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Monday, April 28, 2014
If pulled over for California DUI - what to do, Penalties, Evaluation of Under Influence of Marijuana
What To Do If You Are Pulled Over for California DUI Marijuana, Attorneys Discuss:
If you are pulled over in California, and you believe the DUI officer may suspect you of driving under the influence of marijuana, the best thing to do is remain calm, do not make any statements or admissions to the officer, and wait patiently until you are released from jail and given a court date to have your California DUI lawyer start fighting your case.
Retain a top California DUI attorney who practices in San Diego if this happened in San Diego or in the jurisdiction where you were arrested. In California after a typical DUI arrest, your lawyer has 10 days from the date of your DUI arrest to request a hearing before the DMV to determine whether your license should be suspended. If you do not request a hearing, your license will be suspended automatically unless you only had marijuana in your system and there is no evidence of alcohol.
Colorado and Washington, which both recently legalized weed, consider it a crime to operate a vehicle with 5 nanograms active THC per milliliter of blood or more, though in Colorado medical marijuana patients can fight the automatic DUI conviction. But until better and more scientific tests are developed, it is much more difficult for the authorities to tell (and to prove in court) whether a person is under the influence of weed than it is to tell if they are drunk. A good lawyer should be able to poke all kinds of holes in the prosecution’s evidence that you were driving under the influence of marijuana.
Whether its booze, weed, or DayQuil, do not drive on the road if you even think you may be too impaired to drive. On the road, don’t get pulled over in the first place. Observe all traffic laws and make sure all your vehicle lights work. A little window tint, or dice hanging from the mirror is a primary offense. (Even if you’re lawful, the sad reality is you can be arrested for being the wrong color in the wrong town at the wrong time.)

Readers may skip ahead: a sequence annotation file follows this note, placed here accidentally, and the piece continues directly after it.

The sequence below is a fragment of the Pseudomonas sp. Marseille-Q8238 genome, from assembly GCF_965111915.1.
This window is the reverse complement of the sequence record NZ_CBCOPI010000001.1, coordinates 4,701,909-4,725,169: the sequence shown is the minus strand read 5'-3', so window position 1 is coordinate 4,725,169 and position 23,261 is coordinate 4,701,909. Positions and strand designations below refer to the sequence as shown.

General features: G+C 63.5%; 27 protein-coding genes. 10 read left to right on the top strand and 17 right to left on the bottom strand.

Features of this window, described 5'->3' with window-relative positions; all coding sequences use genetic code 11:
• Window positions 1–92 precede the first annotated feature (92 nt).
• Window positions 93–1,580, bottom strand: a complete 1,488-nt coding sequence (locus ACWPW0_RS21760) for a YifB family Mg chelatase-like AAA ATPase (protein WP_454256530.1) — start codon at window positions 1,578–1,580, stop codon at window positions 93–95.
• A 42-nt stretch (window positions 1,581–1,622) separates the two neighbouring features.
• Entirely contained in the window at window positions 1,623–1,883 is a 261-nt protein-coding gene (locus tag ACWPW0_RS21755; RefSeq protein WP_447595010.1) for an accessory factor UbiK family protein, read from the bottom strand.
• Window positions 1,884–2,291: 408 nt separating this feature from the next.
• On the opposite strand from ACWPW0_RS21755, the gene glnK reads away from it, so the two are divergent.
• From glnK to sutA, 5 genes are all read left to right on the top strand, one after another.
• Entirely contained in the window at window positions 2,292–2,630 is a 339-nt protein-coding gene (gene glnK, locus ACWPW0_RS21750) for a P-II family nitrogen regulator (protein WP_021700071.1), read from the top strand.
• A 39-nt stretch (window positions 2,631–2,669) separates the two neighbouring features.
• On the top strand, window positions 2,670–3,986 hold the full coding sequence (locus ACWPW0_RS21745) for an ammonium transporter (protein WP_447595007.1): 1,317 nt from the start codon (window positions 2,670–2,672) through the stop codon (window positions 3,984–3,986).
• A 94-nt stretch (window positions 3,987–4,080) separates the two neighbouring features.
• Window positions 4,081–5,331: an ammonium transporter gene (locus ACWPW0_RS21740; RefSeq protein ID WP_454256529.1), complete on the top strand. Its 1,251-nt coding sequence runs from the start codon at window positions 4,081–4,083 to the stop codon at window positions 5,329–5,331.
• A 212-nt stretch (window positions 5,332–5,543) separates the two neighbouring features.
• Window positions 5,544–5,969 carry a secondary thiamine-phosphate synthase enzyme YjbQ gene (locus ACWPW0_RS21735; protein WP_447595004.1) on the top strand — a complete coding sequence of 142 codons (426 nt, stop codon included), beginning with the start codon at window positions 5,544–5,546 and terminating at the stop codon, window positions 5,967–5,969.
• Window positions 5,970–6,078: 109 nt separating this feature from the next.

But if you are arrested for driving under the influence of marijuana, it does not need to be anything more than a bump in the road.
What Are The Penalites if Convicted of a California DUI?
If you are convicted of driving under the influence of marijuana, there are a range of punishments you could incur. The severity of the punishment takes into account several things including the facts of the case, your criminal history, and even the county you were arrested in. For a first time DUI conviction, you could receive three to five years of probation, up to six months in jail, fees and fines that can run to over $2,100, a California DUI program and a 6-month suspension of your California driver’s license convertible to a restriction.
For a second offense, you’re looking at several days of actual jail time, even higher fees and fines, and an even longer DUI class. Subsequent offenses generally will increase your punishment and depending on the circumstances may even be charged as felonies, which carry possible state prison sentences.
You Can Get Charged with a California Marijuana DUI
If you are pulled over or encounter a cop who expects you are under the influence of marijuana, he will often call in a Drug Recognition Evaluator (DRE) to the scene. The DRE is trained to look for signs that prove that someone is impaired from marijuana. These signs include dilated pupils, elevated pulse rate, elevated blood pressure, giving off the odor of marijuana, tremors, relaxed demeanor, dry mouth and short term memory impairment. If the DRE determines you are under the influence of marijuana, you will be arrested for suspicion of DUID, taken to the station, possibly subjected to a blood draw, and the DRE will testify to his conclusion at your trial.
What is a DUI for Marijuana?
A DUI for drugs is considered driving under the influence of drugs (in this specific case, marijuana). Sometimes, it can be difficult to prove what constitutes a “DUI” for marijuana, since blood tests can’t prove when you consumed marijuana, just that you did at some point. “It is difficult to establish a relationship between a person’s THC blood or plasma concentration and performance impairing effects,” the National Highway Traffic Safety (NHTSA) writes.
Thus, the charge and conviction can be rather subjective and usually takes into account some combination of your driving pattern, physical appearance, performance of field sobriety tests, and a blood test for marijuana.
California continues its seemingly inexorable march toward marijuana legalization, but even if weed becomes legal, driving under the influence won’t. Tens of thousands will still be prosecuted for allegedly driving when their ability to see, think or operate their motor vehicle is impaired by any psychoactive substance, including marijuana.